Five. Long. Years. One. Long. Headache. This was my burden. Many of us have experienced, or are experiencing, various versions of chronic pain for varying periods of time. In many cases, it doesn’t make sense and there seems to be no explanation.
We have suffered through morning and night, day after day, pretending to feel fine so as to not make those around us uncomfortable. We go about our daily tasks and responsibilities because, well, somebody has to. We feed our families, we work a full day doing whatever it is that we do, we are intimate with our spouses, all with the background haze of pain.
We have felt the discouragement of not getting better. We have fumbled blindly, looking for that light at the end of the tunnel. We have endured the questions, and the empty encouragements. There truly seems to be nothing more disheartening and miserable than not feeling well 100% of the time.
In the midst of all this misery, is there really joy to be found?
My husband would say no! He is currently experiencing his own version of chronic pain, another without answers or a seeming end in sight. He gets angry at the word “joy”, confusing it with superficial happiness. He envisions a forced smile hiding a resentful heart. He can’t seem to tear himself away from the idea that he is expected to be happy with his pain.
But this is not what true joy is. At least not the joy that comes from above. Chronic pain is miserable. There is no question about it. Nobody enjoys feeling hurt and uncomfortable. So then, where does the joy come from?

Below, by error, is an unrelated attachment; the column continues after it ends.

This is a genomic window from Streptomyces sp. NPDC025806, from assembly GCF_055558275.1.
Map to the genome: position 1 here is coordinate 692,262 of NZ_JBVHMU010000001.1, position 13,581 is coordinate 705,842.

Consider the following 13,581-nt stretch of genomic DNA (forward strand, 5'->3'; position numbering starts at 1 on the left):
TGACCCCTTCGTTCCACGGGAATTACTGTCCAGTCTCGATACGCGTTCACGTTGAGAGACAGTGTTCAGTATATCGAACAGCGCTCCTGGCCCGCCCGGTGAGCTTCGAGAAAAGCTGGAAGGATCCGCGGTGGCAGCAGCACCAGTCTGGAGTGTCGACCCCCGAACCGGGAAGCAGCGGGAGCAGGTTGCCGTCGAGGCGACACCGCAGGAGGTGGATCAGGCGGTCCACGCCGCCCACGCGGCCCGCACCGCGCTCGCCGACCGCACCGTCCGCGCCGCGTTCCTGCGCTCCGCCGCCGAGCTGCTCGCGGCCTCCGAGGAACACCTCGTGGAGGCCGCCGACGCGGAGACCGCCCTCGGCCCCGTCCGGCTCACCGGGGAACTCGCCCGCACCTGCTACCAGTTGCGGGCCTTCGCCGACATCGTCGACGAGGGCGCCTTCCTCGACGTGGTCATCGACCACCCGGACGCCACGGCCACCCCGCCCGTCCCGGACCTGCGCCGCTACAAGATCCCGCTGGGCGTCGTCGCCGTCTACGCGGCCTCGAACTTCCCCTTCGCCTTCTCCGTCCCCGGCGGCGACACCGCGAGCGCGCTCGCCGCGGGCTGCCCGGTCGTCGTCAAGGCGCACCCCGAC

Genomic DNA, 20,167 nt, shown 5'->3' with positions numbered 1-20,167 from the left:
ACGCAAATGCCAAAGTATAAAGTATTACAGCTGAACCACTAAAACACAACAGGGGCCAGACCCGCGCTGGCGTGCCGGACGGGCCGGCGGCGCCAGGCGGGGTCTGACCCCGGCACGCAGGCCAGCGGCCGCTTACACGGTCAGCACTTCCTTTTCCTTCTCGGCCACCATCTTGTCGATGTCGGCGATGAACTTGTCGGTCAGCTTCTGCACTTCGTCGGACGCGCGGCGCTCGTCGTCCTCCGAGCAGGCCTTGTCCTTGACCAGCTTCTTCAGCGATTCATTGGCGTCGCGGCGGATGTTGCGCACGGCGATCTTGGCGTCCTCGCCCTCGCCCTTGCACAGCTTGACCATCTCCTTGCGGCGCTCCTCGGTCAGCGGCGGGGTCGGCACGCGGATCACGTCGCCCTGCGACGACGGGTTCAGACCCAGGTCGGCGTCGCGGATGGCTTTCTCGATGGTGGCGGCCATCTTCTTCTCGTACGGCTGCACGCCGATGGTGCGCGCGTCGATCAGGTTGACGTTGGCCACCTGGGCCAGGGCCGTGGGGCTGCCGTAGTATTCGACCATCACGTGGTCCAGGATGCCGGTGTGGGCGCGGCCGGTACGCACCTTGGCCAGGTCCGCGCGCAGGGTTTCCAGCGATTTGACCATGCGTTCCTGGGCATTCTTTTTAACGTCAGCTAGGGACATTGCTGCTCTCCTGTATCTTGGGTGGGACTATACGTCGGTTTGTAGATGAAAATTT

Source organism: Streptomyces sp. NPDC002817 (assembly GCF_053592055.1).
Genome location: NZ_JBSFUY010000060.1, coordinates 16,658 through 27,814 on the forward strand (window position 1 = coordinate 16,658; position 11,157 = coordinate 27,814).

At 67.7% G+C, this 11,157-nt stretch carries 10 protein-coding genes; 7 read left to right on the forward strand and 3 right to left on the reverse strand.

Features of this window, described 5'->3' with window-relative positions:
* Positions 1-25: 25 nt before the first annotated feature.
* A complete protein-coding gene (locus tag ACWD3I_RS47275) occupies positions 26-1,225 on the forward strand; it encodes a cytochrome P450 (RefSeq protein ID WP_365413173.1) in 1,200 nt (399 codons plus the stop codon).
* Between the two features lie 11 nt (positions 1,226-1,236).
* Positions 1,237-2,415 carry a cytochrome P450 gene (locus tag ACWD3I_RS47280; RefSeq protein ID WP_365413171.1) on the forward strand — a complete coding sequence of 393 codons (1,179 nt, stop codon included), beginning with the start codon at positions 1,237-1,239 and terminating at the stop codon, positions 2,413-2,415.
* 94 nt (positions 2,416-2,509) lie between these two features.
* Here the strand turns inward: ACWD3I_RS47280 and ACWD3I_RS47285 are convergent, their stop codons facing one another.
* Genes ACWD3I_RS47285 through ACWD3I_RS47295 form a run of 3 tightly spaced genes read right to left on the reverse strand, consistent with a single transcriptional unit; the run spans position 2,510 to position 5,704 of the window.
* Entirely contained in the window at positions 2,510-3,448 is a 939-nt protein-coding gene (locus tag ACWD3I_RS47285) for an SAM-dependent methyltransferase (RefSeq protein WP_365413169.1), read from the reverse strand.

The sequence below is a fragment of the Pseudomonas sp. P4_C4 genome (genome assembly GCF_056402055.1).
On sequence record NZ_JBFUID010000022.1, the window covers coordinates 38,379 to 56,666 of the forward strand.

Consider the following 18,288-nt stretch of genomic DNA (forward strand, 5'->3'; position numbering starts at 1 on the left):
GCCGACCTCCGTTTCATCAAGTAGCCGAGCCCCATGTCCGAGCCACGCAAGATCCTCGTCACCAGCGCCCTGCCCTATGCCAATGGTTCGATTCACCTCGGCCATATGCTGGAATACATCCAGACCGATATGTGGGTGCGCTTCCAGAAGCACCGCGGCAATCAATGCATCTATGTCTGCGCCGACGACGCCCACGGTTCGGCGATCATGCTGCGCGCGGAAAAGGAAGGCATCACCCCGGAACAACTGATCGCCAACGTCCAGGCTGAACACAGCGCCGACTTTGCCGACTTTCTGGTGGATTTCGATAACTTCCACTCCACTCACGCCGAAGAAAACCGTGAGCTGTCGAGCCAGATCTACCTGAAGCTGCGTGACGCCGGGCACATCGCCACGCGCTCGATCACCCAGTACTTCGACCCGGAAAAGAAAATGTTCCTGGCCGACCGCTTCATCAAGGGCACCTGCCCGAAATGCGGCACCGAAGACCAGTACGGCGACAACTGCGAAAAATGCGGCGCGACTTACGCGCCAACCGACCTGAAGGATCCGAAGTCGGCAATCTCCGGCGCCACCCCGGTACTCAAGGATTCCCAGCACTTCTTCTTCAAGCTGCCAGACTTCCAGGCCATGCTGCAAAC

This is the word that nobody wants to hear. If you are not familiar with Christian-ese, the word may not be familiar to you. The term “sanctification” is used to define the work that God does in your heart as you grow closer to Him. It is similar to the refining process a goldsmith uses to purify the precious metal. He burns off the rough, dirty edges and removes any impurities, leaving behind a finished product without blemish or abrasion.
Chronic pain, like many other of life’s struggles, is one of those furnaces that we might have to endure to soften out those rough edges.
Consider it pure joy, my brothers and sisters, whenever you face trials of many kinds, because you know that the testing of your faith produces perseverance. Let perseverance finish its work so that you may be mature and complete, not lacking anything.James 1:2-4
According to the devotional study, “James: The Steadfast Life”, written by Kristin Schmucker from the Daily Grace Co., “We can trust that God is working even in the midst of our trials. He is working to build our endurance or steadfastness which will result in our spiritual maturity. As we set our hearts on knowing the Lord, we can find joy even in our trials because we know that they are growing us to be more like Him.”